But it goes back towards the main point, which is to present Barbara Gordon as this heavy-hitter hero by commandeering a rescue mission for these Bat and Bird characters. It’s pretty straightforward, with Babs saying basic things like telling Orphan to stick to the darkness, something she instinctively knows to do already. The point of this was to appeal to the Oracle fans, but it read like a hollow boon that had no intention of going anywhere past the unconvincing reassurance that DC loves Oracle just as much as we do.
On the artwork, Emanuela Lupacchino from the first story is a solid draftsman. Her work recalled Adam Hughes, although the sequential paneling was breakneck in some scenes like in Jason’s kitchen. Marguerite Sauvage’s artwork in the second story I didn’t like at all. Aneke’s art in the last story was solid, and I liked how Cass was drawn, although her mask and gloves as Orphan were weirdly missing.
Final Thoughts: Cecil Castellucci’s run on this title is not one I’d recommend to people looking to read Batgirl, but it’s also indicative of the core problem with the “Babsgirl” topic to begin with. The main story was full-speed ahead in either having Barbara retire from the role or reveal herself to Jim and Jason, yet she does neither. James Jr. is forgotten about after the first scene, and nothing is fundamentally different, aside from his death. The illusion of change, like the use of real-world social issues, is a time-honored tradition in comic books, but the transparency of that illusion is demeaning to everyone involved. Like with Simone and Maigrhead Scott before her, one wonders how much editorial influenced this run to its detriment. Nevertheless, it is symbolic of how aggressively this final issue tries to punctuate the need for Barbara and Batgirl, and it results in the complete failure in relaying that need.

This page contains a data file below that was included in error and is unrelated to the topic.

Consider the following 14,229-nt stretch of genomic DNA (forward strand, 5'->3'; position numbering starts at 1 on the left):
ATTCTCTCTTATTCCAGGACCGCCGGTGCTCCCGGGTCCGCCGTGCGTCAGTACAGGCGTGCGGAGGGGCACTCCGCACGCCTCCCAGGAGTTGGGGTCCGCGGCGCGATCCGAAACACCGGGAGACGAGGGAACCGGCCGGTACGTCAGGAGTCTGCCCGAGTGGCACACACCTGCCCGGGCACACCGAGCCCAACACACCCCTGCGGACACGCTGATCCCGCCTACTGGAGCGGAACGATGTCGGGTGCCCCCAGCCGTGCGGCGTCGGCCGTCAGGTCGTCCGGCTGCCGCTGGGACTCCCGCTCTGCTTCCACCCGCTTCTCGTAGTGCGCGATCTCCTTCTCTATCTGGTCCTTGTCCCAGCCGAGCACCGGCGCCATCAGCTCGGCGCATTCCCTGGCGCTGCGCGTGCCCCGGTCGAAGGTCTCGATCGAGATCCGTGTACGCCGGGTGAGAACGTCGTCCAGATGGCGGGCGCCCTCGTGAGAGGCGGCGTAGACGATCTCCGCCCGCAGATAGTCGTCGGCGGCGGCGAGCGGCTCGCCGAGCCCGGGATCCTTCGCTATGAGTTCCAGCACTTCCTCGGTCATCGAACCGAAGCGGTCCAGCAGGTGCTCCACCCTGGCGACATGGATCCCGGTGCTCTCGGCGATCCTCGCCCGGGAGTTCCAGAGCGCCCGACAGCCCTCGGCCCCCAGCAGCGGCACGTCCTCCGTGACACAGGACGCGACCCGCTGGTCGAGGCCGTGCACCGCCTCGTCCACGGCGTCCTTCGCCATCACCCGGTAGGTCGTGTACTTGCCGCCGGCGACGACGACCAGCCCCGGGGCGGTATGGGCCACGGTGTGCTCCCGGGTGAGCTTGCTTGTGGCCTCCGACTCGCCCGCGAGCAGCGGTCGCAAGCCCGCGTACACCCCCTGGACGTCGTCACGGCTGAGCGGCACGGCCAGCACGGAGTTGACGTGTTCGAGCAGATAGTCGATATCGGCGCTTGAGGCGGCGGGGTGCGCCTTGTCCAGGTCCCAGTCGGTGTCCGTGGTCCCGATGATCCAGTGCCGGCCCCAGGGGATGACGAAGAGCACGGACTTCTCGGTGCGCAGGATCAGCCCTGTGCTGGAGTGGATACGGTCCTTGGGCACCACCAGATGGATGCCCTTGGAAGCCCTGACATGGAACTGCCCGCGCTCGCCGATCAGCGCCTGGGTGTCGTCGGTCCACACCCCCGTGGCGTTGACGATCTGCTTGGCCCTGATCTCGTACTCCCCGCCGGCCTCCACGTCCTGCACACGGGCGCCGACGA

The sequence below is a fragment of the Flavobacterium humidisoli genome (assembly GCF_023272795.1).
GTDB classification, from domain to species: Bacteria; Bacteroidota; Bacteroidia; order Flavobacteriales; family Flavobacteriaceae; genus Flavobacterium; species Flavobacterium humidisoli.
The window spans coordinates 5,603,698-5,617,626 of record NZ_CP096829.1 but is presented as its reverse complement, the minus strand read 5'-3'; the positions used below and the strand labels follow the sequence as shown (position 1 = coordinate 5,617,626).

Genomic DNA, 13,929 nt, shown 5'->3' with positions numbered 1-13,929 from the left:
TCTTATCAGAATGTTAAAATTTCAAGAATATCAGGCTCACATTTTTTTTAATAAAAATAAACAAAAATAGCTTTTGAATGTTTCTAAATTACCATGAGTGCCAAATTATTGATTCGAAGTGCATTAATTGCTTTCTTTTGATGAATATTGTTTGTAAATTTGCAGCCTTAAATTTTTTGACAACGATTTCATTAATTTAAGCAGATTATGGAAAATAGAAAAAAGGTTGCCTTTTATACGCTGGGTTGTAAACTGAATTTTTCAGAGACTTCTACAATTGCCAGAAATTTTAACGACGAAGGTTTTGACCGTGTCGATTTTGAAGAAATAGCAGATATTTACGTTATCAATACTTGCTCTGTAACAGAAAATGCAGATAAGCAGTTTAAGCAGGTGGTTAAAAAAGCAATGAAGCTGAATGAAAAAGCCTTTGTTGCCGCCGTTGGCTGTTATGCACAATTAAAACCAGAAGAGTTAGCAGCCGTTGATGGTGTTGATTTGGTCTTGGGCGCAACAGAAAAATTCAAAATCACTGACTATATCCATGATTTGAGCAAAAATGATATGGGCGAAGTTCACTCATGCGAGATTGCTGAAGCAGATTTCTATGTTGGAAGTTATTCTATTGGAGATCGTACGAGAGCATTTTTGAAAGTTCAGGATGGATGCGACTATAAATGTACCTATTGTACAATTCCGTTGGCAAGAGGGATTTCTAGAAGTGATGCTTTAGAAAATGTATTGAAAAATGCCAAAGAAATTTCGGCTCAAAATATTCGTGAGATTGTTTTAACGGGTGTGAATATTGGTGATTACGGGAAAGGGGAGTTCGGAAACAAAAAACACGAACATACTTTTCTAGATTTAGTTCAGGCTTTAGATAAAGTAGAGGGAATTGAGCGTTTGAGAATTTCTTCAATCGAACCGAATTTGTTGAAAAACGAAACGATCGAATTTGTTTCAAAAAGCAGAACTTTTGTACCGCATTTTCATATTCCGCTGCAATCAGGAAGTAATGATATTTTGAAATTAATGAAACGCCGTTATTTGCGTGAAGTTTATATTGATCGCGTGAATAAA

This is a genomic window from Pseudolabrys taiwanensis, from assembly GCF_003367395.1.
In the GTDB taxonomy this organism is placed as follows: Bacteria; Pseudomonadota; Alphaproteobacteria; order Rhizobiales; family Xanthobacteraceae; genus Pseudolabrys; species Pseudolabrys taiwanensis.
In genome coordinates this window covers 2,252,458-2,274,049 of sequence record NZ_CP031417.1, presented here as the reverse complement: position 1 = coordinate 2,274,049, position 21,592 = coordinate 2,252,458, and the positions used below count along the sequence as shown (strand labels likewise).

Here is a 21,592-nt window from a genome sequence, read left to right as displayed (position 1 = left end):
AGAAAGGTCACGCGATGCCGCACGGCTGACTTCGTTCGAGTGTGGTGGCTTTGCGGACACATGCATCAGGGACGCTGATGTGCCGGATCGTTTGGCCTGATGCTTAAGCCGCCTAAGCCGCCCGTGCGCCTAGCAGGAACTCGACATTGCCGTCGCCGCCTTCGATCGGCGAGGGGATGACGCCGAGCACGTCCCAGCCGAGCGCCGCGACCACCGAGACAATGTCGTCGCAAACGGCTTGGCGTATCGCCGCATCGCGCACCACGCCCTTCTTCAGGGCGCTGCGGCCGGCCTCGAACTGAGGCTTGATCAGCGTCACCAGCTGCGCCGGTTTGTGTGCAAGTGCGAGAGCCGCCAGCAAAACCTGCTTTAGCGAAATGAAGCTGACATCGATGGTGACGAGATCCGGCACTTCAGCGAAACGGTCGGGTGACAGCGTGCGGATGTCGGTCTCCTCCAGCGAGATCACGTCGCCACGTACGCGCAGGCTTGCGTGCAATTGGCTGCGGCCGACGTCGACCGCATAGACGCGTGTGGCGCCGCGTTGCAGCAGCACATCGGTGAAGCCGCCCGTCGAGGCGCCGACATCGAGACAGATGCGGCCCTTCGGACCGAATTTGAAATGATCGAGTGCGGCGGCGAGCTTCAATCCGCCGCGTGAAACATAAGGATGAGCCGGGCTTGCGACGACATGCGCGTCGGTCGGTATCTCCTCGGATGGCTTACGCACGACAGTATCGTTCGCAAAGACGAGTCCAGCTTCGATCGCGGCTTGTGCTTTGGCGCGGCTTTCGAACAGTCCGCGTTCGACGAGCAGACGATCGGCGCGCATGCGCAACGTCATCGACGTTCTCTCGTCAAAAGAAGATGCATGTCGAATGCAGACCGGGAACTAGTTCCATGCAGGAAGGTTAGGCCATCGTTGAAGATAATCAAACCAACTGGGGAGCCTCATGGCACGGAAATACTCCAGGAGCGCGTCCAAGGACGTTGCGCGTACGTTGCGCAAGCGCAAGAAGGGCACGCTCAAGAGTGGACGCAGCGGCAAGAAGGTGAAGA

Editor’s Note: DC Comics provided TBU with a copy of this comic for review purposes. You can find this comic digitally and help support TBU in the process by purchasing this issue through Comixology.